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Moving My House Fund To Get Indian Interest Rates.

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I bank with HSBC and I asked the following at my local branch.

Can I move my house fund presently earning peanuts in the UK to an HSBC Indian bank and take advantage of the Indian bank rate which was recently increased to 6%.

HSBC said this is possible and they will have an expert telephone me on Monday, but I was wondering if anyone here can give learned advice on this matter.

If it's easy, why don't British savers move their money to banks where the country's rates are much higher?

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I bank with HSBC and I asked the following at my local branch.

Can I move my house fund presently earning peanuts in the UK to an HSBC Indian bank and take advantage of the Indian bank rate which was recently increased to 6%.

HSBC said this is possible and they will have an expert telephone me on Monday, but I was wondering if anyone here can give learned advice on this matter.

If it's easy, why don't British savers move their money to banks where the country's rates are much higher?

I work with a couple of indian guys and asked the same question a while ago. Seemed an issue about being a resident having an indian passport and needing to make cash deposits and getting money back out. Not sure that was a HSBC branch though.

Will be very interested to find out the response.

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I bank with HSBC and I asked the following at my local branch.

Can I move my house fund presently earning peanuts in the UK to an HSBC Indian bank and take advantage of the Indian bank rate which was recently increased to 6%.

HSBC said this is possible and they will have an expert telephone me on Monday, but I was wondering if anyone here can give learned advice on this matter.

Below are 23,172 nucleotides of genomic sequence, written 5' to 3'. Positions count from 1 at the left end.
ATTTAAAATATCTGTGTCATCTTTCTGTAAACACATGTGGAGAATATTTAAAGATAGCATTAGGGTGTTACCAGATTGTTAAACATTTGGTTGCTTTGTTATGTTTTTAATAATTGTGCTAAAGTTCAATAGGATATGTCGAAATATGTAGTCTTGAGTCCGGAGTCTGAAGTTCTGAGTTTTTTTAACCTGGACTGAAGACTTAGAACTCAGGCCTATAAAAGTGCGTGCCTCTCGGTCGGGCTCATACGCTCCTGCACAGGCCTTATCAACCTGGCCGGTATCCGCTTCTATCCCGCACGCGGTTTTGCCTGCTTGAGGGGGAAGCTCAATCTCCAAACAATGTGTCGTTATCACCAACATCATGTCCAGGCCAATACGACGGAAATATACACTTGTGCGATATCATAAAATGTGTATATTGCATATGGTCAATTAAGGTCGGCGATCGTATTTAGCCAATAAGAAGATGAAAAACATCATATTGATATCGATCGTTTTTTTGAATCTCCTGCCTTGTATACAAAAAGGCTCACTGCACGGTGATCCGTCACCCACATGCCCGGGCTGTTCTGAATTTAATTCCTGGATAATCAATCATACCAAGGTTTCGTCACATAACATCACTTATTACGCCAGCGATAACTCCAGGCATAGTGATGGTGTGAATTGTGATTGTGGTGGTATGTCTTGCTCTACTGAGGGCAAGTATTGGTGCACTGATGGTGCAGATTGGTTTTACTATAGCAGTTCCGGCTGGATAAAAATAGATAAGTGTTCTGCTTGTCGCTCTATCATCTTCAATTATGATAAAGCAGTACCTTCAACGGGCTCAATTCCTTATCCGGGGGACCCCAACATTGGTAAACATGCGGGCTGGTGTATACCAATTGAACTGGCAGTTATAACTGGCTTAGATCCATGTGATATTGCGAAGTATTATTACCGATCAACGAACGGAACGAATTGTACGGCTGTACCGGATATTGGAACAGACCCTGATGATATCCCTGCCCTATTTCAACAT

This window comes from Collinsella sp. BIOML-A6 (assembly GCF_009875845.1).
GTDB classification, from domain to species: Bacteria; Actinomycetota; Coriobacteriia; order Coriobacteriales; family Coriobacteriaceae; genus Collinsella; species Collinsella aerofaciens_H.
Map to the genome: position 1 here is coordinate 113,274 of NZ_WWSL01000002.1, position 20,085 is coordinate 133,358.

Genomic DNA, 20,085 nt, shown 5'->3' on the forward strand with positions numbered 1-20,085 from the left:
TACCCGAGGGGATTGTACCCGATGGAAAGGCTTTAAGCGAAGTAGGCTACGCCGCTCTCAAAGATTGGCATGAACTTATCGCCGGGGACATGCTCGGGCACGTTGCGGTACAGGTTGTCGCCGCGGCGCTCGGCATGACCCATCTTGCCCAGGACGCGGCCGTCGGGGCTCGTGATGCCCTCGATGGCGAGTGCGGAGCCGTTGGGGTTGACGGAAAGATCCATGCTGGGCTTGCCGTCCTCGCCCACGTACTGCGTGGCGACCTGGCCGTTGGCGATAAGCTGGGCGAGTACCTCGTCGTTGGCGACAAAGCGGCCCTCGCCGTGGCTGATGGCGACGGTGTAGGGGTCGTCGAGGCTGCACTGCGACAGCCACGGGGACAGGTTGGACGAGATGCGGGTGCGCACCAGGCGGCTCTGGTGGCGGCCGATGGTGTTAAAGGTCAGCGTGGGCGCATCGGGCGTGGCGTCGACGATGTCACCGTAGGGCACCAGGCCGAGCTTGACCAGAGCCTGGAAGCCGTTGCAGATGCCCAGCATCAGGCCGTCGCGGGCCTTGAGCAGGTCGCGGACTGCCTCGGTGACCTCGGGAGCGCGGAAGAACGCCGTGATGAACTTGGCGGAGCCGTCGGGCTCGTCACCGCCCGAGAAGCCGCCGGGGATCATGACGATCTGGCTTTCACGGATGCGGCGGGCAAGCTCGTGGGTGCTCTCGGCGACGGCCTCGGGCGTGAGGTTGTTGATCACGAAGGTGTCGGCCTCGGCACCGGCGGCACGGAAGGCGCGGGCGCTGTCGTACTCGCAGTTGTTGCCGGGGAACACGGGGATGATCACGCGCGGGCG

If it's easy, why don't British savers move their money to banks where the country's rates are much higher?

currency risk, but of course you take that just holding £ sterling too

you have to ask yourself WHY indian IRs are high, I don't know myself

if you want high international income rates - why not simply invest in an developing markets bond fund instead (to spread a bit beyond india)?

thing is - according to an article in the economist in the last 6 months, lots and lots of westerners are doing the same and not necessarily discriminating

additionally see: http://www.thisismon...&in_page_id=166

Edited by Si1

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you have to ask yourself WHY indian IRs are high, I don't know myself

Indian inflation is very and real rates, even at 6%, are negative as far as I know.

A word on caution on capital controls. I couldn't tell how likely it is or what aggravation it would cause but apparently a number of EM countries are considering using capital controls to limit capital inflows.

Capital control could push the concerned currencies down if they are designed to limit capital inflows.

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Indian inflation is very and real rates, even at 6%, are negative as far as I know.

A word on caution on capital controls. I couldn't tell how likely it is or what aggravation it would cause but apparently a number of EM countries are considering using capital controls to limit capital inflows.

Capital control could push the concerned currencies down if they are designed to limit capital inflows.

+ 1

http://www.google.co.uk/search?um=1&hl=en&safe=off&rlz=1B3GGGL_enGB259GB260&biw=800&bih=418&q=inflation+india&ie=UTF-8&sa=N&tab=iw#sclient=psy&num=10&hl=en&safe=off&rlz=1B3GGGL_enGB259GB260&biw=800&bih=418&source=hp&q=inflation+India&aq=f&aqi=&aql=&oq=inflation+india&gs_rfai=&pbx=1&fp=818a8bd2053ae4a6